Figure 3, for instance, there are provided two charging stages In and Le with their air coolers Kr and Ks, which will supply the charging air for the motor of the airplane. The air is induced at e from the tree atmosphere and conveyed into the motor at I. In the exhaust conduit of the compressor V for the cabin air are provided three pressure reducing valves (not shown) which are 'eiIective to reduce the pressure oi the air' discharged from the cabin from the pressure maintained within the cabin to the pressure of the surrounding atmosphere which in turn depends upon the altitude. s

I claim:

1. In a controlling mechanism for the supply of air to the air tight cabins in aircraft, a compressor supplying air to the cabin, a pressure reducing valve controlling the pressure in the suction line of the compressor, and a partly evacuated spring bellows in said suction line and responslve'to the pressure therein and connect- 7 ed to said valve for actuating the same.

2. In a controlling mechanism for thesupply of air to the air tight cabins in aircraft, a compressor for charging air to the motor, an additional compressor supplying air to the cabin,- a pressure reducing valve controlling the pressure in the suction line of the cabin air compressor, means responsive to the pressure in said suction linefor actuating said valve, a second pressure reducing valve in the pressure line from said m0- tor charging air compressor, and means responsive to decrease in pressure in said cabin air compressor suction. line for actuating said second pressure reducing vlave.

3. In a controlling mechanism for the supply of air to the air tight cabins in aircraft, a motor charging air compressor, a cabin breathing air compressor, a pressure reducing valve controlling the pressure in the suction line oi. the cabin air compressor, means responsive to the pressure in said suction line for actuating said valve, a second pressure reducing valve inthe pressure line from said motor charging air compressor, means responsive .to decrease in pressure in said cabin valve between said cabin air compressor suction line and said ilrstmentioned pressure reducing valve.

4. Ina controlling mechanism-ior'the supply of air to the air tight cabins in aircraft, a compressor supplying air to the cabin, a multi-stage motor charging air compressor, pressure reducing valves in the lines connecting the pressure side of each stage to the suction side of said cabin air compressor, said pressure reducing valves being constructed and arranged to automatically tap the correct pressure stage 0! the multi stage compressor for supplying breathing airto the suction side 01' said cabin air compressor.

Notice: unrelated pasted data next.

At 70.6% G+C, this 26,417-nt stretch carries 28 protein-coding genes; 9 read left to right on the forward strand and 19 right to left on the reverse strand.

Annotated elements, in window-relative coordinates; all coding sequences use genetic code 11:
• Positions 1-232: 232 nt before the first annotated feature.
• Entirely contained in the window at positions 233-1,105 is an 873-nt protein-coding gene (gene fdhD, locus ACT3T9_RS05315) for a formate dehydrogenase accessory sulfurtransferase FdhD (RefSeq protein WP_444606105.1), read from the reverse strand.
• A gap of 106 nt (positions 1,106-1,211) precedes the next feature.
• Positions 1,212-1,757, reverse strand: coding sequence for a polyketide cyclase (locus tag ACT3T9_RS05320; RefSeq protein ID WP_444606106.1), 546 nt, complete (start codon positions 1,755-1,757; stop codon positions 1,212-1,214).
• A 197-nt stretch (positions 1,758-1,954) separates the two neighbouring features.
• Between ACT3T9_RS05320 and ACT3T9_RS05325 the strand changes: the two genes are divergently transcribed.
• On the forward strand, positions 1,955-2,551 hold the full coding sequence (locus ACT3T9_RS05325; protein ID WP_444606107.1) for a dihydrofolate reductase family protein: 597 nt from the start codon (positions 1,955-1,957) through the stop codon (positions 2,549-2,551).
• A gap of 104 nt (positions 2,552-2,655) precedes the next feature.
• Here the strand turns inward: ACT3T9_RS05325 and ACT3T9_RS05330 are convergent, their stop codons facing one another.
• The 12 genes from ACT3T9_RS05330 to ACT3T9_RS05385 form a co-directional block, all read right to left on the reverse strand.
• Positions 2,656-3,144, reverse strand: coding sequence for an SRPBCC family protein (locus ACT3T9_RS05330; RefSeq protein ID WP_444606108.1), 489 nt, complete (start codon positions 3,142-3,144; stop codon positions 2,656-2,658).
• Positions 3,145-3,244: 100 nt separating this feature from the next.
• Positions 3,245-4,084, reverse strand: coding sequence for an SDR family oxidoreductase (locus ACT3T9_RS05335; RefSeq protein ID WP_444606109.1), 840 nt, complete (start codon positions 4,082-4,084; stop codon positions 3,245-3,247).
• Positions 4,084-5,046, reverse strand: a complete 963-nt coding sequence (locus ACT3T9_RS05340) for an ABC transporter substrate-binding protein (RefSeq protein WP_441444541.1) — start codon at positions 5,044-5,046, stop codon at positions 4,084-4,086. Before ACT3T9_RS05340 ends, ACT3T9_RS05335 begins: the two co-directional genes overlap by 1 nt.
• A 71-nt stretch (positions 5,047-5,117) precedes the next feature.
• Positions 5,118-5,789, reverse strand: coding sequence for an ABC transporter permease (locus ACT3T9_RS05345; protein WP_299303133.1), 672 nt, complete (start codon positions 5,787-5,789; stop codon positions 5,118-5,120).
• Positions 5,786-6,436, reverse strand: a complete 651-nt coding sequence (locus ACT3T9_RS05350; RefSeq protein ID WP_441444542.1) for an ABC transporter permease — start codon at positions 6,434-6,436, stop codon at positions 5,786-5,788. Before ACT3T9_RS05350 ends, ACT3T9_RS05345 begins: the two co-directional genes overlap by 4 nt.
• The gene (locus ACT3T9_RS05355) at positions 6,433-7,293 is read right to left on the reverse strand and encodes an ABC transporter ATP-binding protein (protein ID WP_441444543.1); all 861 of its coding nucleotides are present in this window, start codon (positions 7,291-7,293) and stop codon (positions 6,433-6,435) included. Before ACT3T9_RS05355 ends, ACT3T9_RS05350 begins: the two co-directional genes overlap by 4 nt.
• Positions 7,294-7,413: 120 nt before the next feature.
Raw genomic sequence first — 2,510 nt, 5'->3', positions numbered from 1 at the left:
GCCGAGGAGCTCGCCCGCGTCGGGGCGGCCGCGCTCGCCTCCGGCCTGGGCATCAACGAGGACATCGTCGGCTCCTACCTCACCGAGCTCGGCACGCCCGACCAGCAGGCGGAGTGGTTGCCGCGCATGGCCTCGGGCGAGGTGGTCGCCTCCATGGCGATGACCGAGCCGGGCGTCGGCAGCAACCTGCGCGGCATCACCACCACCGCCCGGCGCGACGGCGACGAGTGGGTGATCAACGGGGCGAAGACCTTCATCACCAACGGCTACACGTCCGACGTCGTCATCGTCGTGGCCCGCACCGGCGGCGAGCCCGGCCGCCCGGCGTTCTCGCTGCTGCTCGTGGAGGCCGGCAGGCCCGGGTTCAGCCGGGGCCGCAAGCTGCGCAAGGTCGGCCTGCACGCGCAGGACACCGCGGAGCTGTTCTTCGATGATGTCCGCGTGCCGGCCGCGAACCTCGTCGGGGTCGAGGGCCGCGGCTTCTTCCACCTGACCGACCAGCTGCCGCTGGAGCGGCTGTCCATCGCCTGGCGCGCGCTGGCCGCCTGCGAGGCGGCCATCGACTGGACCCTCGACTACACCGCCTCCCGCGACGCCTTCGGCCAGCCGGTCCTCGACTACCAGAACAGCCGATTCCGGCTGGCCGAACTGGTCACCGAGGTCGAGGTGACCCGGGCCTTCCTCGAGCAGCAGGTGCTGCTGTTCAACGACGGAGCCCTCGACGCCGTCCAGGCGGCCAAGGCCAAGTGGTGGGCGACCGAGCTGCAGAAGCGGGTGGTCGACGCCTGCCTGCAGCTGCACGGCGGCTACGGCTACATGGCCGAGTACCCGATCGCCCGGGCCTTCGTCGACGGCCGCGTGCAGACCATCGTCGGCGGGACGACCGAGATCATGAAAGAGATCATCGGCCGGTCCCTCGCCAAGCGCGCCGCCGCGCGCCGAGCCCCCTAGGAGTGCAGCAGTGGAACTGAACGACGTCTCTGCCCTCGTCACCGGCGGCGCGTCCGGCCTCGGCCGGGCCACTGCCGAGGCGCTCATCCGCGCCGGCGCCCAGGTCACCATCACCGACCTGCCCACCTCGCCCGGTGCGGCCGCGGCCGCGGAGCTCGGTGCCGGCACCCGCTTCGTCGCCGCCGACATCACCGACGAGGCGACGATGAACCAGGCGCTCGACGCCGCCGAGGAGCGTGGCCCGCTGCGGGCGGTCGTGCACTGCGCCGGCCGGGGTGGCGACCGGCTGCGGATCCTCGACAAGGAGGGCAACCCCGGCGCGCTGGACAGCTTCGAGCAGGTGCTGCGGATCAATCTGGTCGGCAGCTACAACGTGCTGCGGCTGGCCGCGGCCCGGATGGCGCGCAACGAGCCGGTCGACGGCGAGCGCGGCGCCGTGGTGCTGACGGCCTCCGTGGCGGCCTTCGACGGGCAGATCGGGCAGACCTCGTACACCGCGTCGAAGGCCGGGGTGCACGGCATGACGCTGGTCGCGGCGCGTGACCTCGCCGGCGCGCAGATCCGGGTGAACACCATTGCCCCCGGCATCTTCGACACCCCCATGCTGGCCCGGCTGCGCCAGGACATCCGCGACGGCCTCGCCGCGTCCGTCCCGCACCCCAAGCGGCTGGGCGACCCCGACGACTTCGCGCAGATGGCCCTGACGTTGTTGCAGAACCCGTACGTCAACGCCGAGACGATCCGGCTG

5. In an altitude aircraft having a supercharged motor and a pressureproof cabin, a compressor driven by said motor, and-having an exhaust conduit connectedto said cabin for supplying breathing air thereto, said compressor having an inlet conduit connected to a variable pressure sourceoi air, a pressure reducing valve in said I inlet conduit, means responsive to reduced pressure in said conduit for actuating said valve, in combination with a second pressure reducing valve in said conduit and connected to the pressure conduit oi the charging air for said motor, and' responsive to further reduced pressure in said compressor inlet conduit.

6. In an altitude aircraft having a motor supercharged in stages and a pressureproof cabin, a compressor driven by said motor at constant speed and having an exhaust conduit connected to said cabin for supplying breathing air thereto, said compressor having a branched inlet conduit connected to the stages 01 air supply for said motor, in combination with pressure reducing valves in said conduit branches and responsive to predetermined pressures.

' HANS JDE.

Referenced by
Citing PatentFiling datePublication dateApplicantTitle
US2415713 *Nov 11, 1944Feb 11, 1947Gen ElectricAircraft supercharger arrangement for engine and cabin
US2471292 *Dec 26, 1944May 24, 1949Honeywell Regulator CoAirflow control apparatus for cabin pressurizing and engine supercharging
US2484851 *Nov 2, 1944Oct 18, 1949Joy Mfg CoPressure controlling apparatus
US2545563 *Dec 26, 1944Mar 20, 1951Honeywell Regulator CoAir flow control apparatus
US2562918 *Feb 9, 1949Aug 7, 1951Hynes William MAircraft cabin air conditioning system and control valve therefor
US4403920 *May 28, 1981Sep 13, 1983M.A.N. Maschinenfabrik Augburg-Nurnberg AktiengesellschaftDevice for regulating the output quantity of a compressed medium
US5906480 *Feb 17, 1995May 25, 1999Ab VolvoDevice for charging a truck pneumatic system
US8506260 *Nov 29, 2010Aug 13, 2013Knorr-Bremse Systeme Fuer Nutzfahrzeuge GmbhCompressor system and method for the operation of a compressor system
US8602742 *Aug 4, 2011Dec 10, 2013Knorr-Bremse Systeme Fuer Nutzfahrzeuge GmbhMethod and apparatus for regulating a charge air pressure of an internal combustion engine of a vehicle
US20110070102 *Nov 29, 2010Mar 24, 2011Knorr-Bremse Systeme Fuer Nutzfahrzeuge GmbhCompressor System and Method for the Operation of a Compressor System
US20120067044 *Aug 4, 2011Mar 22, 2012Knorr-Bremse Systeme Fuer Nutzfahrzeuge GmbhMethod and Apparatus for Regulating a Charge Air Pressure of an Internal Combustion Engine of a Vehicle
Classifications
U.S. Classification244/59, 417/295, 454/71, 123/559.1
International ClassificationB64D13/04, B64D13/00
Cooperative ClassificationB64D13/04
European ClassificationB64D13/04